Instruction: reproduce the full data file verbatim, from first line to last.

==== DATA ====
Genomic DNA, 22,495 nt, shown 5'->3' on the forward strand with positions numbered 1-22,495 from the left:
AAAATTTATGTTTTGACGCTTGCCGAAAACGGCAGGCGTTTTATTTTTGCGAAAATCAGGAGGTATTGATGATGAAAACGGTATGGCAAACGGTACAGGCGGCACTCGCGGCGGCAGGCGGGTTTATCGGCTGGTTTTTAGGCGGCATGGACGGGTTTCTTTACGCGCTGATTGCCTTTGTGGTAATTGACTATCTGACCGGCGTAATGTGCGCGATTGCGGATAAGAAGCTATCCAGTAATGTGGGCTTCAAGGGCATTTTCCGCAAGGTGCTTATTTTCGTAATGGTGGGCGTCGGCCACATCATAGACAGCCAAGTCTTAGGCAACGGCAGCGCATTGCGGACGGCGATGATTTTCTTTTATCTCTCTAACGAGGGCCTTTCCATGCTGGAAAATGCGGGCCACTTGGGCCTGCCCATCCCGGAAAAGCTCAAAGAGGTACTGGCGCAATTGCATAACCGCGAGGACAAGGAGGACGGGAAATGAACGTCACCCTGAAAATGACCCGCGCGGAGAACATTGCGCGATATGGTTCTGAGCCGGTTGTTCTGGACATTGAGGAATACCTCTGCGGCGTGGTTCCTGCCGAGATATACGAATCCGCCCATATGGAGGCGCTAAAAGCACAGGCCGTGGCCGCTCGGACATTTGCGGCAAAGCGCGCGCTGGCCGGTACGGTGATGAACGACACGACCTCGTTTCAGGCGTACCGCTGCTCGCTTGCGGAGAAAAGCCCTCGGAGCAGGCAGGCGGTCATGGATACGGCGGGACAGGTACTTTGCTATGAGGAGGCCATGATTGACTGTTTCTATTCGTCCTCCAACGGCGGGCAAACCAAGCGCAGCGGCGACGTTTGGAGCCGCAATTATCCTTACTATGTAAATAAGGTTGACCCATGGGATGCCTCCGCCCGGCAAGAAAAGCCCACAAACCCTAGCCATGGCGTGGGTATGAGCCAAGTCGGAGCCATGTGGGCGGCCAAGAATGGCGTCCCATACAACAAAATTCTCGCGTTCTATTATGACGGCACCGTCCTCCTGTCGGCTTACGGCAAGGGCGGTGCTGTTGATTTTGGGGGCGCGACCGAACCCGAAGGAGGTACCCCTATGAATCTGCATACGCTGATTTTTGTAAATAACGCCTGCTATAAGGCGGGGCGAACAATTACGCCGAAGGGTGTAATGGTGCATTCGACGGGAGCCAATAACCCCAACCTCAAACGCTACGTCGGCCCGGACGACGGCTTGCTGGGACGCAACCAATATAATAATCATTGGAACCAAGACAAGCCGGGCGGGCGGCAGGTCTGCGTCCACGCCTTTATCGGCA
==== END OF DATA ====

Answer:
Genomic DNA, 22,495 nt, shown 5'->3' on the forward strand with positions numbered 1-22,495 from the left:
AAAATTTATGTTTTGACGCTTGCCGAAAACGGCAGGCGTTTTATTTTTGCGAAAATCAGGAGGTATTGATGATGAAAACGGTATGGCAAACGGTACAGGCGGCACTCGCGGCGGCAGGCGGGTTTATCGGCTGGTTTTTAGGCGGCATGGACGGGTTTCTTTACGCGCTGATTGCCTTTGTGGTAATTGACTATCTGACCGGCGTAATGTGCGCGATTGCGGATAAGAAGCTATCCAGTAATGTGGGCTTCAAGGGCATTTTCCGCAAGGTGCTTATTTTCGTAATGGTGGGCGTCGGCCACATCATAGACAGCCAAGTCTTAGGCAACGGCAGCGCATTGCGGACGGCGATGATTTTCTTTTATCTCTCTAACGAGGGCCTTTCCATGCTGGAAAATGCGGGCCACTTGGGCCTGCCCATCCCGGAAAAGCTCAAAGAGGTACTGGCGCAATTGCATAACCGCGAGGACAAGGAGGACGGGAAATGAACGTCACCCTGAAAATGACCCGCGCGGAGAACATTGCGCGATATGGTTCTGAGCCGGTTGTTCTGGACATTGAGGAATACCTCTGCGGCGTGGTTCCTGCCGAGATATACGAATCCGCCCATATGGAGGCGCTAAAAGCACAGGCCGTGGCCGCTCGGACATTTGCGGCAAAGCGCGCGCTGGCCGGTACGGTGATGAACGACACGACCTCGTTTCAGGCGTACCGCTGCTCGCTTGCGGAGAAAAGCCCTCGGAGCAGGCAGGCGGTCATGGATACGGCGGGACAGGTACTTTGCTATGAGGAGGCCATGATTGACTGTTTCTATTCGTCCTCCAACGGCGGGCAAACCAAGCGCAGCGGCGACGTTTGGAGCCGCAATTATCCTTACTATGTAAATAAGGTTGACCCATGGGATGCCTCCGCCCGGCAAGAAAAGCCCACAAACCCTAGCCATGGCGTGGGTATGAGCCAAGTCGGAGCCATGTGGGCGGCCAAGAATGGCGTCCCATACAACAAAATTCTCGCGTTCTATTATGACGGCACCGTCCTCCTGTCGGCTTACGGCAAGGGCGGTGCTGTTGATTTTGGGGGCGCGACCGAACCCGAAGGAGGTACCCCTATGAATCTGCATACGCTGATTTTTGTAAATAACGCCTGCTATAAGGCGGGGCGAACAATTACGCCGAAGGGTGTAATGGTGCATTCGACGGGAGCCAATAACCCCAACCTCAAACGCTACGTCGGCCCGGACGACGGCTTGCTGGGACGCAACCAATATAATAATCATTGGAACCAAGACAAGCCGGGCGGGCGGCAGGTCTGCGTCCACGCCTTTATCGGCA